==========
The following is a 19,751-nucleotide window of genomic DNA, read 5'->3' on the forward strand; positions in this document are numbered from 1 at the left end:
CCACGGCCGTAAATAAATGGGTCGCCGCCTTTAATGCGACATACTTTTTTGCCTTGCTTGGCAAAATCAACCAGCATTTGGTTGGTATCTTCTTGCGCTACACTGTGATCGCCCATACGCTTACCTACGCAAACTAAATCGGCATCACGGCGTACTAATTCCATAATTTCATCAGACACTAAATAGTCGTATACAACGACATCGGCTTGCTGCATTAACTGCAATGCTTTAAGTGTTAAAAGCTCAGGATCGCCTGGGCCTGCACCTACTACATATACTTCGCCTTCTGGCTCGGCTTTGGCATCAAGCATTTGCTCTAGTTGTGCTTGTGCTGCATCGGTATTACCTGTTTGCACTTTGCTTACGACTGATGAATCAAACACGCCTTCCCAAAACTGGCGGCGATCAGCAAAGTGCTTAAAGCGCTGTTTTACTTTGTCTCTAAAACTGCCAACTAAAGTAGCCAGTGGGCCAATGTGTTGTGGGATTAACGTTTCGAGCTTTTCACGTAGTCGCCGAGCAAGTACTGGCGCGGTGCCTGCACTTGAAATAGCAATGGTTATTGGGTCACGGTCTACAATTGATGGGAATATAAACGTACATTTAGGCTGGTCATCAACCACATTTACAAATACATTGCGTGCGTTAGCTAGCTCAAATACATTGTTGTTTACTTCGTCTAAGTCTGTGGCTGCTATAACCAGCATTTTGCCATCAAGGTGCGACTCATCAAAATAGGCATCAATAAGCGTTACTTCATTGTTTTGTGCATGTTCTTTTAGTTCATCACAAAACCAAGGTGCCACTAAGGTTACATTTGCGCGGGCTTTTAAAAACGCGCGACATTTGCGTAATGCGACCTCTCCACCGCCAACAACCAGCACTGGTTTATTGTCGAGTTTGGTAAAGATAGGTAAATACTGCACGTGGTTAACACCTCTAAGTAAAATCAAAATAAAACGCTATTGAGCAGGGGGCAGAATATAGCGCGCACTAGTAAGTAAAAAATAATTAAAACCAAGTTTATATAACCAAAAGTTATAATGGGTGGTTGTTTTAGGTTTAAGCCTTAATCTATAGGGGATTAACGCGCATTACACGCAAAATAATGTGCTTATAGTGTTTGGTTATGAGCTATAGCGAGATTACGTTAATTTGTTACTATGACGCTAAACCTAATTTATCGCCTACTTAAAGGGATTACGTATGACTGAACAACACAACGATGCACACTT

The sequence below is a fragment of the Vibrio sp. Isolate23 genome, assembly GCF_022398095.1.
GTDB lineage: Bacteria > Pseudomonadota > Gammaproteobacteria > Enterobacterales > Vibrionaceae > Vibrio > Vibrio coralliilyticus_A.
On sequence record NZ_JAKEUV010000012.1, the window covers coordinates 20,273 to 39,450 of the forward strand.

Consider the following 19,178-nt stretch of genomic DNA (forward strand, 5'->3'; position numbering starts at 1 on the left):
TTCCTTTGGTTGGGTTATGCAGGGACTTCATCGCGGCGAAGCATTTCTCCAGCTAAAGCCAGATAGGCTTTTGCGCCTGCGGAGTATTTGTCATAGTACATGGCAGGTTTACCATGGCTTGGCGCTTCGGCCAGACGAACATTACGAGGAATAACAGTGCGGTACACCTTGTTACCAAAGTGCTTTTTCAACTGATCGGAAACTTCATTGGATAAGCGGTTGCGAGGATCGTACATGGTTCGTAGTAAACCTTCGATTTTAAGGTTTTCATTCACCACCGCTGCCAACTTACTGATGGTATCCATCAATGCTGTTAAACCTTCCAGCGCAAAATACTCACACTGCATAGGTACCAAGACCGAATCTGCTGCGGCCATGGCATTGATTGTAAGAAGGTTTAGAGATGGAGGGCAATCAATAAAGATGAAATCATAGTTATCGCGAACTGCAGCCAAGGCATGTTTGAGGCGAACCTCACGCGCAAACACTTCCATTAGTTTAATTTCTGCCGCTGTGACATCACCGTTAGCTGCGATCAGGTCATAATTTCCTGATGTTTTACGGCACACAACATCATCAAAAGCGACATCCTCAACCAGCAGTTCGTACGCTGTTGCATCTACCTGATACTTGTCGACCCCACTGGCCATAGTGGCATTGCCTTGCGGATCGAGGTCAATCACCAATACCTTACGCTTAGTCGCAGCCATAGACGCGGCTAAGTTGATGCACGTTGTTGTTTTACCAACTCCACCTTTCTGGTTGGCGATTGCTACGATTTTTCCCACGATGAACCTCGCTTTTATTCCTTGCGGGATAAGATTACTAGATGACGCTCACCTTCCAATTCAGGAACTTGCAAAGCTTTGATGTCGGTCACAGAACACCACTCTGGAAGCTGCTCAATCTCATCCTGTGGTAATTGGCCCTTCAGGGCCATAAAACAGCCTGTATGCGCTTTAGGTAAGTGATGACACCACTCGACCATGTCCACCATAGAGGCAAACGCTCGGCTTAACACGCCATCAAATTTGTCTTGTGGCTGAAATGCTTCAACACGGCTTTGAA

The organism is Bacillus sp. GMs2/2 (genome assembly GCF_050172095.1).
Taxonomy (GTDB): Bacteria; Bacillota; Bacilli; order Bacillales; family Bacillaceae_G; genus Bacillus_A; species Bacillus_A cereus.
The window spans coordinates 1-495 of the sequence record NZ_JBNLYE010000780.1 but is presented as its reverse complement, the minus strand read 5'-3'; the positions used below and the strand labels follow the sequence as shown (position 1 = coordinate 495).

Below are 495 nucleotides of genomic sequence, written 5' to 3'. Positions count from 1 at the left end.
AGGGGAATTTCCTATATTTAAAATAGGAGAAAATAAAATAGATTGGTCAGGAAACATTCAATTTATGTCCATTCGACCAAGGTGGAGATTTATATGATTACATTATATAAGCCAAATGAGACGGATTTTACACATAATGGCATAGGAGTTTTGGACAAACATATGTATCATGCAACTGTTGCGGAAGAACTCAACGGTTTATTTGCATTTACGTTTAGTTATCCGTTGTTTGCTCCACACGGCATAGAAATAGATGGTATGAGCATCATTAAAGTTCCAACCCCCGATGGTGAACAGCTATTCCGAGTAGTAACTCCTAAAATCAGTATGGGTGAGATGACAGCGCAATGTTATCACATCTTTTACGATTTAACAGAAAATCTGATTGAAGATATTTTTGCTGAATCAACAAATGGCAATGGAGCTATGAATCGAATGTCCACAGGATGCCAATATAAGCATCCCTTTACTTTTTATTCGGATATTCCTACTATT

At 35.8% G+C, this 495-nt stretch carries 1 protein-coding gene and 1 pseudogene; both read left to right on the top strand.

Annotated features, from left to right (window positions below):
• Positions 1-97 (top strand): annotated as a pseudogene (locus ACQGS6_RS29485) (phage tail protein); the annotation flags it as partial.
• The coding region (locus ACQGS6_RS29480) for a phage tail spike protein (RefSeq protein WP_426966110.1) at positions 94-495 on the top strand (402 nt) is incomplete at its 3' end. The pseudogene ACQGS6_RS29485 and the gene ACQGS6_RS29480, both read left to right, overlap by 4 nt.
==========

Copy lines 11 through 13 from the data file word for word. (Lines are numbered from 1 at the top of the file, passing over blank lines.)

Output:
Below are 495 nucleotides of genomic sequence, written 5' to 3'. Positions count from 1 at the left end.
AGGGGAATTTCCTATATTTAAAATAGGAGAAAATAAAATAGATTGGTCAGGAAACATTCAATTTATGTCCATTCGACCAAGGTGGAGATTTATATGATTACATTATATAAGCCAAATGAGACGGATTTTACACATAATGGCATAGGAGTTTTGGACAAACATATGTATCATGCAACTGTTGCGGAAGAACTCAACGGTTTATTTGCATTTACGTTTAGTTATCCGTTGTTTGCTCCACACGGCATAGAAATAGATGGTATGAGCATCATTAAAGTTCCAACCCCCGATGGTGAACAGCTATTCCGAGTAGTAACTCCTAAAATCAGTATGGGTGAGATGACAGCGCAATGTTATCACATCTTTTACGATTTAACAGAAAATCTGATTGAAGATATTTTTGCTGAATCAACAAATGGCAATGGAGCTATGAATCGAATGTCCACAGGATGCCAATATAAGCATCCCTTTACTTTTTATTCGGATATTCCTACTATT

At 35.8% G+C, this 495-nt stretch carries 1 protein-coding gene and 1 pseudogene; both read left to right on the top strand.